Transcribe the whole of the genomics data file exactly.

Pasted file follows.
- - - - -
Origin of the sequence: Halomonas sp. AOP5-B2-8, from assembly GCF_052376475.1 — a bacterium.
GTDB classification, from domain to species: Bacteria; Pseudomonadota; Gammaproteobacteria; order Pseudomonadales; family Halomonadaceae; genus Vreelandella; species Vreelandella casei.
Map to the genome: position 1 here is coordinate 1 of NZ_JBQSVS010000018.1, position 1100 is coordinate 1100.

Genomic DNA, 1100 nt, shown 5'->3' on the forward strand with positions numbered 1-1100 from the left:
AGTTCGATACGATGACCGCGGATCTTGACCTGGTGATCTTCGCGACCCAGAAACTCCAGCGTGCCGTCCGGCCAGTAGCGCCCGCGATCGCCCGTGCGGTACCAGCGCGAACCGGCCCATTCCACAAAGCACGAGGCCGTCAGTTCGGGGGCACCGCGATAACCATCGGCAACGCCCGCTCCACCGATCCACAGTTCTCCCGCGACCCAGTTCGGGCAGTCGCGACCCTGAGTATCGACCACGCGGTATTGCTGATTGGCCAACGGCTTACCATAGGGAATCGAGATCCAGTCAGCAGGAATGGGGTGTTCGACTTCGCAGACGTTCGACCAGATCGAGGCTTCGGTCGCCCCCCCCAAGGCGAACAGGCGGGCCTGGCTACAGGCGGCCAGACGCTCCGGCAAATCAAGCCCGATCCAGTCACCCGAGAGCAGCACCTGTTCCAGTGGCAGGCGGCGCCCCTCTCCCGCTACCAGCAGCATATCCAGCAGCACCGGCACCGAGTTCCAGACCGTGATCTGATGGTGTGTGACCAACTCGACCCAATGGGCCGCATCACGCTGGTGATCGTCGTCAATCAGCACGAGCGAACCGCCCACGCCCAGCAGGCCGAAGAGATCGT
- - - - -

Origin of the sequence: Halomonas sp. AOP5-B2-8, from assembly GCF_052376475.1 — a bacterium.
GTDB classification, from domain to species: Bacteria; Pseudomonadota; Gammaproteobacteria; order Pseudomonadales; family Halomonadaceae; genus Vreelandella; species Vreelandella casei.
Map to the genome: position 1 here is coordinate 1 of NZ_JBQSVS010000018.1, position 1100 is coordinate 1100.

Genomic DNA, 1100 nt, shown 5'->3' on the forward strand with positions numbered 1-1100 from the left:
AGTTCGATACGATGACCGCGGATCTTGACCTGGTGATCTTCGCGACCCAGAAACTCCAGCGTGCCGTCCGGCCAGTAGCGCCCGCGATCGCCCGTGCGGTACCAGCGCGAACCGGCCCATTCCACAAAGCACGAGGCCGTCAGTTCGGGGGCACCGCGATAACCATCGGCAACGCCCGCTCCACCGATCCACAGTTCTCCCGCGACCCAGTTCGGGCAGTCGCGACCCTGAGTATCGACCACGCGGTATTGCTGATTGGCCAACGGCTTACCATAGGGAATCGAGATCCAGTCAGCAGGAATGGGGTGTTCGACTTCGCAGACGTTCGACCAGATCGAGGCTTCGGTCGCCCCCCCCAAGGCGAACAGGCGGGCCTGGCTACAGGCGGCCAGACGCTCCGGCAAATCAAGCCCGATCCAGTCACCCGAGAGCAGCACCTGTTCCAGTGGCAGGCGGCGCCCCTCTCCCGCTACCAGCAGCATATCCAGCAGCACCGGCACCGAGTTCCAGACCGTGATCTGATGGTGTGTGACCAACTCGACCCAATGGGCCGCATCACGCTGGTGATCGTCGTCAATCAGCACGAGCGAACCGCCCACGCCCAGCAGGCCGAAGAGATCGT